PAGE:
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Stern was crushed between multi-ton pieces of mining equipment. The mine section supervisor, McDonald, got to the scene minutes later and called for an ambulance. Smith, a “fire boss mine examiner” and EMT, placed Stern in a neck brace. Stern never lost consciousness or the ability to respond to questions, nor did he have any problem with his pulse or breathing but he had signs of internal bleeding. McDonald and Smith requested a helicopter medevac service. The mine safety supervisor, Tennant, was called at home and went to the scene. He called the Mine Safety and Health Administration (MSHA) about two hours later. Mine operators must notify MSHA within 15 minutes after the occurrence of an injury having “a reasonable potential to cause death,” 30 U.S.C. 813(j). The Federal Mine Safety and Health Review Commission and the Third Circuit upheld a citation based on the delay. Reasonable doubts must be resolved in favor of notifying MSHA; liability assessed based on whether a reasonable person in the circumstances would view the injuries as having a reasonable potential to cause death. The totality of the circumstances must be considered with the focus on the information available around the time of the injury; posthoc medical evidence is less probative. Given the knowledge and training possessed by Tennant, McDonald, and Smith, a reasonable person possessing the available information would have concluded there was a reasonable potential for death. View "Consol Pennsylvania Coal Co., LLC v. Mine Safety & Health Review Commission" on Justia Law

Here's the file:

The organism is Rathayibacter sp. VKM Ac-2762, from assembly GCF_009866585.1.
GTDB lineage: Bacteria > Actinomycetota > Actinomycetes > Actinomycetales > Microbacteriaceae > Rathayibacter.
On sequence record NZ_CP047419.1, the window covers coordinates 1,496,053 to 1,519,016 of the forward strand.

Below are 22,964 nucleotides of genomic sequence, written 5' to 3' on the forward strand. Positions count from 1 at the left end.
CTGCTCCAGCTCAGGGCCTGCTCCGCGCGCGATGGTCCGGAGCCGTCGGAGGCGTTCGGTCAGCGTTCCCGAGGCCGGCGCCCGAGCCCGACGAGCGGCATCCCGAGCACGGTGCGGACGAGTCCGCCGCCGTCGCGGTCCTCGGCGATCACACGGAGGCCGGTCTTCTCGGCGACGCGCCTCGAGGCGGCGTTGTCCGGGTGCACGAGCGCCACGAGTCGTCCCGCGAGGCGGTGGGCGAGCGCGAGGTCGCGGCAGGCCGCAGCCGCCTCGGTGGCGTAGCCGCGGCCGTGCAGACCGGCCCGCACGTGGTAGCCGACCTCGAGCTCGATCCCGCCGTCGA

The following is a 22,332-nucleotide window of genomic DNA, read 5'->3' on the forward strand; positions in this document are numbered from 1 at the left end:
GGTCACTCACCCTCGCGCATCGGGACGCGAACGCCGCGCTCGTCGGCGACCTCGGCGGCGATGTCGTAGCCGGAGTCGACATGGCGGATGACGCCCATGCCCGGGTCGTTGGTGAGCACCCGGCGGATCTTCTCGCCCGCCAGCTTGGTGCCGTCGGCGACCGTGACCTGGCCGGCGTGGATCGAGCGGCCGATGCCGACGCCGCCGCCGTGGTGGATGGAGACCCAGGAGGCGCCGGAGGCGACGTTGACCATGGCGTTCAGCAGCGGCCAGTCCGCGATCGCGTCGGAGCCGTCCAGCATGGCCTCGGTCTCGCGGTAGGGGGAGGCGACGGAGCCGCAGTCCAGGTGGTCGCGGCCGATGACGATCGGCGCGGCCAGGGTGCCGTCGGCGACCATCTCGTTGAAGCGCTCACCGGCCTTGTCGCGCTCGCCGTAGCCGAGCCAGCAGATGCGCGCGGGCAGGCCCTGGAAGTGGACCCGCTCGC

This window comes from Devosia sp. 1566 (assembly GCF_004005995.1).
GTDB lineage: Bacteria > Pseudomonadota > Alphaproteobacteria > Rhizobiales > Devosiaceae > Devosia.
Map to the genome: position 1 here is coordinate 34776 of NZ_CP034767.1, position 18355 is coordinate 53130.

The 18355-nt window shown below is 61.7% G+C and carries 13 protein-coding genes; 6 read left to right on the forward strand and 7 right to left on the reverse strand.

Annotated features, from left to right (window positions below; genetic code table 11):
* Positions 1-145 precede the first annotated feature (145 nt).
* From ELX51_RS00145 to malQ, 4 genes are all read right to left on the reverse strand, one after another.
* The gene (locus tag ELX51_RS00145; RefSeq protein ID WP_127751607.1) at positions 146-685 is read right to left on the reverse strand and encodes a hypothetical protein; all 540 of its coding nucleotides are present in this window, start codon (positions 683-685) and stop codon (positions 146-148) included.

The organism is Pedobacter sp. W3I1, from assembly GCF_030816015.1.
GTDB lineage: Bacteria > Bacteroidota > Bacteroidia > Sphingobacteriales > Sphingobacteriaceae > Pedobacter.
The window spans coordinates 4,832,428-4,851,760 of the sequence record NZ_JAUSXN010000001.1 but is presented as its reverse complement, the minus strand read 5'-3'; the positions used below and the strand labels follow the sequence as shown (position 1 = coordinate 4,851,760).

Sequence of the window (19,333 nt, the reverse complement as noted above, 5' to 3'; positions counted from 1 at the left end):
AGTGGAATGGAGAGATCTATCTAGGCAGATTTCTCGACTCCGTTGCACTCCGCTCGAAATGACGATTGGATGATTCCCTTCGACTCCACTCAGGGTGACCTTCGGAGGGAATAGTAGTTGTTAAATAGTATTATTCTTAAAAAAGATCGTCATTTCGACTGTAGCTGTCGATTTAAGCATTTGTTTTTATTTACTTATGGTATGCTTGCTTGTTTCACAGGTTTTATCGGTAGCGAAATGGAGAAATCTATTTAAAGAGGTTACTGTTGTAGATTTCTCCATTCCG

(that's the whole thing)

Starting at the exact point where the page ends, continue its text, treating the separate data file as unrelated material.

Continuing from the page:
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Javitz accepted an “at-will” position as Luzerne County's Director of Human Resources. Javitz participated in meetings with the American Federation of State, County, and Municipal Employees (AFSCME), which resulted in ASFSCME filing an unfair labor practices suit. Javitz claimed that a document filed in that lawsuit was a transcript of the meetings. She suspected that a county employee had recorded the meeting without Javitz’s consent—a crime under Pennsylvania law. Javitz's supervisor agreed that the meeting may have been recorded; they met with the District Attorney, who indicated that she would refer the matter to the Office of the Attorney General due to a conflict of interest. Javitz claims that the County Manager intervened and instructed the District Attorney to drop the matter. Javitz followed up about the investigation. Javitz alleges that county employees retaliated against her. Within weeks Javitz was fired. The County maintains that Javitz was fired because of her conduct toward unions, her failure to follow directions, and her handling of employment applications. The district court rejected her claims under 42 U.S.C. 1983. The Third Circuit affirmed that Javitz did not have a property interest in her employment; her termination did not violate her due process rights. The court reversed as to a First Amendment claim: Who Javitz spoke to, what she spoke about, and why she spoke fall outside the scope of her primary job duties. Javitz was a citizen speaking to a matter of public concern. View "Javitz v. County of Luzerne" on Justia Law